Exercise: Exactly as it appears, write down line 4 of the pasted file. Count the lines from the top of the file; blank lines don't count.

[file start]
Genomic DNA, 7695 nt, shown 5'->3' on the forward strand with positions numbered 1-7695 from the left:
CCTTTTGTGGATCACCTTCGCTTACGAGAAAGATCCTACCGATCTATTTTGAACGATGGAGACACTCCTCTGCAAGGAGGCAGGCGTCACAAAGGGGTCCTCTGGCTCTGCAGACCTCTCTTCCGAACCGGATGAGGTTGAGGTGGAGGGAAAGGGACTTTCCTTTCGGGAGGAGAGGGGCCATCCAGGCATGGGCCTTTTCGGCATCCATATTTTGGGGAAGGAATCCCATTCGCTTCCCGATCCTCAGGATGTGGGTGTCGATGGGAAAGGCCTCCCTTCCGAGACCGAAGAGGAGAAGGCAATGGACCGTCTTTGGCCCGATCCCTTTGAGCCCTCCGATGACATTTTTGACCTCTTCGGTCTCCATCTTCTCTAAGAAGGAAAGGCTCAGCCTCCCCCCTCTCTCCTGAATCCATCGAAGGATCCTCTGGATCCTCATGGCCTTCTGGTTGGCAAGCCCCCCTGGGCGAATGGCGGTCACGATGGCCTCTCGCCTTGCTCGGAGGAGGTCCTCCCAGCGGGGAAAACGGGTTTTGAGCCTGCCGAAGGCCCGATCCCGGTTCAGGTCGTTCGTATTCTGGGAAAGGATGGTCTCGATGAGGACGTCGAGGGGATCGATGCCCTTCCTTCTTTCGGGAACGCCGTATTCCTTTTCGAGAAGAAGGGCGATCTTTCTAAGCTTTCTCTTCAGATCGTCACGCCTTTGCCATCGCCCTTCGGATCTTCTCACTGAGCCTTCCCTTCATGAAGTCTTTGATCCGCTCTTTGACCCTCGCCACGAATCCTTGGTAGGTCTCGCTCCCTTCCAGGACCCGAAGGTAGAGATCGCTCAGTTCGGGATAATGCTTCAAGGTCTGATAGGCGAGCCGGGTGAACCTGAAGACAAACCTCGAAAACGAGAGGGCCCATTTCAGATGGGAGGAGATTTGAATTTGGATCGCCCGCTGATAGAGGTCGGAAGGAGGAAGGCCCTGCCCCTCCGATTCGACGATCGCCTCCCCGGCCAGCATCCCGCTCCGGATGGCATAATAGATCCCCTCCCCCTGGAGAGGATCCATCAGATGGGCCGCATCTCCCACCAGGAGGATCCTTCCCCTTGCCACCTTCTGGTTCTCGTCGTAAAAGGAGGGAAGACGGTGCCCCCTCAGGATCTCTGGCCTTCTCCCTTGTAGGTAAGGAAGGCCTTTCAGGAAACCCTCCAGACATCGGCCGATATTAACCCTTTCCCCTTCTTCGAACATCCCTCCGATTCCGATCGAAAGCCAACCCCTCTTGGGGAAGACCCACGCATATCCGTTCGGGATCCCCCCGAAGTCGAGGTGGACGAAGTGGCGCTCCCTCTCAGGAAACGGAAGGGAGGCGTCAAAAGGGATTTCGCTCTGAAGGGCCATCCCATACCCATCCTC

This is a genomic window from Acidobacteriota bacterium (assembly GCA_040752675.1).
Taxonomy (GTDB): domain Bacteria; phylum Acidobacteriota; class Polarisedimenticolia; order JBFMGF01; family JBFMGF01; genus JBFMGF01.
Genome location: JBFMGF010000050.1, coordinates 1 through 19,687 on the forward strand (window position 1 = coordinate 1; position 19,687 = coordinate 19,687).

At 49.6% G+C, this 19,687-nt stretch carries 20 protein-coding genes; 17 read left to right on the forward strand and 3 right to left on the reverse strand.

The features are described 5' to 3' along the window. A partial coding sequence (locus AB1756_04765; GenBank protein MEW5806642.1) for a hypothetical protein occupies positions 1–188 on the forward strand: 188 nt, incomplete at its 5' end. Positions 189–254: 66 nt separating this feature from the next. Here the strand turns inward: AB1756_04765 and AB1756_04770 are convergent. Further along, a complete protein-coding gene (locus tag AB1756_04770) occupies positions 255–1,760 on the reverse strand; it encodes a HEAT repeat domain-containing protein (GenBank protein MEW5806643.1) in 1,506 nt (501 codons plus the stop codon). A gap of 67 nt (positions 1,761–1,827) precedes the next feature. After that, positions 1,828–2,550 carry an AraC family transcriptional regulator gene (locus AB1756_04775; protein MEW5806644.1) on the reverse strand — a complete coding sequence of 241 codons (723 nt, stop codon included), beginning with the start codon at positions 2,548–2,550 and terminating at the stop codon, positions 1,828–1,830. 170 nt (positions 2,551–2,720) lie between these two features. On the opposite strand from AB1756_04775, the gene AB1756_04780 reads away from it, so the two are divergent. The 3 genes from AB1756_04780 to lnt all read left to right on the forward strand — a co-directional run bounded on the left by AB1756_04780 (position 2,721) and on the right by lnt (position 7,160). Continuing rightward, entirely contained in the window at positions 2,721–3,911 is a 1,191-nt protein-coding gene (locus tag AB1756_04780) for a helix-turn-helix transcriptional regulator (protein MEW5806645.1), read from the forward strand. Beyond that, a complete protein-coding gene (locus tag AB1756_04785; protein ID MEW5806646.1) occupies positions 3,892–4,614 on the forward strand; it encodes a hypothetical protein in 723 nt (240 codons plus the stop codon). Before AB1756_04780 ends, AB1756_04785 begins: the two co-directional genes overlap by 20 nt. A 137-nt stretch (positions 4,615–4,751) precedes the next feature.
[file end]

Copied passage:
Taxonomy (GTDB): domain Bacteria; phylum Acidobacteriota; class Polarisedimenticolia; order JBFMGF01; family JBFMGF01; genus JBFMGF01.